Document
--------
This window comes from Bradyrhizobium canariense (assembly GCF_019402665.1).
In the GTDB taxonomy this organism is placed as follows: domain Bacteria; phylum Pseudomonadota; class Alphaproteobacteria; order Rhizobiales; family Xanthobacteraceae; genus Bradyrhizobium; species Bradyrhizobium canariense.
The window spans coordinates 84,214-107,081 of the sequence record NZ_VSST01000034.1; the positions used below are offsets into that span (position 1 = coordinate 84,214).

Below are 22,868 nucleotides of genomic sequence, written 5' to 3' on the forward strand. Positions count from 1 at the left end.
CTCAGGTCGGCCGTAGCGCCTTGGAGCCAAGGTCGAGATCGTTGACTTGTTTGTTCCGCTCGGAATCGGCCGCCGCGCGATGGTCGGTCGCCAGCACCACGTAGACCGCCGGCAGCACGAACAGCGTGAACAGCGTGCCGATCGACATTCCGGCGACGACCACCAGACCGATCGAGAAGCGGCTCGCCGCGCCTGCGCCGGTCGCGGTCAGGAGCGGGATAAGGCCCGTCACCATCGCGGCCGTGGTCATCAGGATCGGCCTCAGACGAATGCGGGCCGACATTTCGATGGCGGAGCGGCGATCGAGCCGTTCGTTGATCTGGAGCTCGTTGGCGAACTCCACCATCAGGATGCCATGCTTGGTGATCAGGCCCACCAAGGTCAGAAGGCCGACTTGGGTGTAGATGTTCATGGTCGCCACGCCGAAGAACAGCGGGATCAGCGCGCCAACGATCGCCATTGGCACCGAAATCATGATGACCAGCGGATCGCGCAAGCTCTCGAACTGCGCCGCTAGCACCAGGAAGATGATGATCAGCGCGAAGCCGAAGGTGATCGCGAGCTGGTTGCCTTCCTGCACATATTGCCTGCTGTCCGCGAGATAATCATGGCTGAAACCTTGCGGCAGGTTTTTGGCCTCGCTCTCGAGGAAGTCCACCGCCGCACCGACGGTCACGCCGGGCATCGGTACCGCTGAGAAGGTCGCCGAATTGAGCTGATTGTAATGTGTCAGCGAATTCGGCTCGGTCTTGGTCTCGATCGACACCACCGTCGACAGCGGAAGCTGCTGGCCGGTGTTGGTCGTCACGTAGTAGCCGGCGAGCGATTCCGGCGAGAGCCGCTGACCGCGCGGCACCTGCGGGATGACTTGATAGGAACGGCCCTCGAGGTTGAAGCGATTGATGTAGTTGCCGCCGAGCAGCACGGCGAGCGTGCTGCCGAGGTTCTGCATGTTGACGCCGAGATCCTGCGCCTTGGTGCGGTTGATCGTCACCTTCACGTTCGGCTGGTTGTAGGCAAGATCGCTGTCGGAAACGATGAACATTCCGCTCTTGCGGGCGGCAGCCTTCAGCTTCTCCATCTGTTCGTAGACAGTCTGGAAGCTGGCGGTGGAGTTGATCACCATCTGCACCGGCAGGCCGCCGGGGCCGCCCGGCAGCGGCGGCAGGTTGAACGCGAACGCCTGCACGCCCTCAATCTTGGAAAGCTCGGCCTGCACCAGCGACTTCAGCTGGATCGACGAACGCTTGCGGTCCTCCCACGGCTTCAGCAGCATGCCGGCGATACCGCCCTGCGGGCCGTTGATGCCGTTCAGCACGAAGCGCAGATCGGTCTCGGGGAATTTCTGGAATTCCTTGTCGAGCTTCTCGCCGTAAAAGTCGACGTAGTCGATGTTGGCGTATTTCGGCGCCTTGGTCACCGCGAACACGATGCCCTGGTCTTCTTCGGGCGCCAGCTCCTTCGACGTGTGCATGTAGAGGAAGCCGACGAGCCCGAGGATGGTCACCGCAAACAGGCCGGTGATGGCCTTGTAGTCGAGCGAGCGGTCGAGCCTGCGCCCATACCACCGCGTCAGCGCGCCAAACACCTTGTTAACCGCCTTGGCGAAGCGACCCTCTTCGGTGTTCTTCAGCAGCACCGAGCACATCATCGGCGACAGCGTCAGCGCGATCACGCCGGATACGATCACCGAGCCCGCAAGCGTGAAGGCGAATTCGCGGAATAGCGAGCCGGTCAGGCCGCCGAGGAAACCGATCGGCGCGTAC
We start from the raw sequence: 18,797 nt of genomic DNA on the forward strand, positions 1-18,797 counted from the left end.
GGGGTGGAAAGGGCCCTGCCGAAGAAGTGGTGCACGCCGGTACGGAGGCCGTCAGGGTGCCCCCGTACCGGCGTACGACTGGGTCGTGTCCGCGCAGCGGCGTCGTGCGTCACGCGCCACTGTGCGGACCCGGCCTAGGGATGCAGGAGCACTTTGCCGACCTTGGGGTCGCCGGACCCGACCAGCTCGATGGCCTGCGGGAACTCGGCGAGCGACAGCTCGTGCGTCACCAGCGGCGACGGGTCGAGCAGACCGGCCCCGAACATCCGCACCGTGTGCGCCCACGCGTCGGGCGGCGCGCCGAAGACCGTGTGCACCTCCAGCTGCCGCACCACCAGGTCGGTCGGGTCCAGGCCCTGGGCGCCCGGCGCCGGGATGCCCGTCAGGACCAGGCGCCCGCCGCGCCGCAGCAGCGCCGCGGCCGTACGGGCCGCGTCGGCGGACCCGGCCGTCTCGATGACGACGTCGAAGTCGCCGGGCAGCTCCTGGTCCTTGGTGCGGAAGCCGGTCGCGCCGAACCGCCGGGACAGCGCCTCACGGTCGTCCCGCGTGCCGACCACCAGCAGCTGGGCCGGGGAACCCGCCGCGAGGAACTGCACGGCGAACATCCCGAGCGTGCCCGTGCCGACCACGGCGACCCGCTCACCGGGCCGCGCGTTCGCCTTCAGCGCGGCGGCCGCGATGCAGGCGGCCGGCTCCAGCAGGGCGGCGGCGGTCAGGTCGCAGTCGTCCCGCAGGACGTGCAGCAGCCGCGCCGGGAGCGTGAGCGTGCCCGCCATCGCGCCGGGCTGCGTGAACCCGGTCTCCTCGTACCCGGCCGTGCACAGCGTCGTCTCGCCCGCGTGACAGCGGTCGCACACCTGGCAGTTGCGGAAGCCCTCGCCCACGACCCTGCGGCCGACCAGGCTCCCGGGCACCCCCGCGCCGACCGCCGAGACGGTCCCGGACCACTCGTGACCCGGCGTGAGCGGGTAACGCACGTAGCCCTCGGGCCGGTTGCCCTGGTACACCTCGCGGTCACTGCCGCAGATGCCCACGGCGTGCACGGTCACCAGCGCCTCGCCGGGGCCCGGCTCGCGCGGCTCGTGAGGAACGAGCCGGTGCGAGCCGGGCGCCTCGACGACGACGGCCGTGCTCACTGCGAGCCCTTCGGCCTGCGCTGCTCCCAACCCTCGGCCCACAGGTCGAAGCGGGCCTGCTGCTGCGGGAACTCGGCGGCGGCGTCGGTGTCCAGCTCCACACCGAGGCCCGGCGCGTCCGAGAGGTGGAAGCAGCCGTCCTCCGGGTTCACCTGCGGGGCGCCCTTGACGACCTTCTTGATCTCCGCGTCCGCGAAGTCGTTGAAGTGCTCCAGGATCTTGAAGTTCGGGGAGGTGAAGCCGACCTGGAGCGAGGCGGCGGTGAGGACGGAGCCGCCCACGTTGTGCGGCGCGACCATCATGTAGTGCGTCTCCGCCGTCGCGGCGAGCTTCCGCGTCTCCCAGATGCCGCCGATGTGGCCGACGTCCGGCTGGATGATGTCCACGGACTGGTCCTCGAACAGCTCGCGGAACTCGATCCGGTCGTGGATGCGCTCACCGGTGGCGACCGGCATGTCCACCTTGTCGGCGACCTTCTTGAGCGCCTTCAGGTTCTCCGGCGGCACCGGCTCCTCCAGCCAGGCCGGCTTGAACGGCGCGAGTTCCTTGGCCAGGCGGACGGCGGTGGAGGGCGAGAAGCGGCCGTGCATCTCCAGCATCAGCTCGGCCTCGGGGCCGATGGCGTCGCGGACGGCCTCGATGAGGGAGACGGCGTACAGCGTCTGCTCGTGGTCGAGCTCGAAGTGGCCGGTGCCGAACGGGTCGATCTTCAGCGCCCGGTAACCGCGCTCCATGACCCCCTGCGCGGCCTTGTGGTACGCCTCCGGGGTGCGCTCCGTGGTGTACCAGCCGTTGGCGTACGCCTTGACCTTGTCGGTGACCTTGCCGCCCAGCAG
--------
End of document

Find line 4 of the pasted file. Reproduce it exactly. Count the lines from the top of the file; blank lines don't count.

Below are 22,868 nucleotides of genomic sequence, written 5' to 3' on the forward strand. Positions count from 1 at the left end.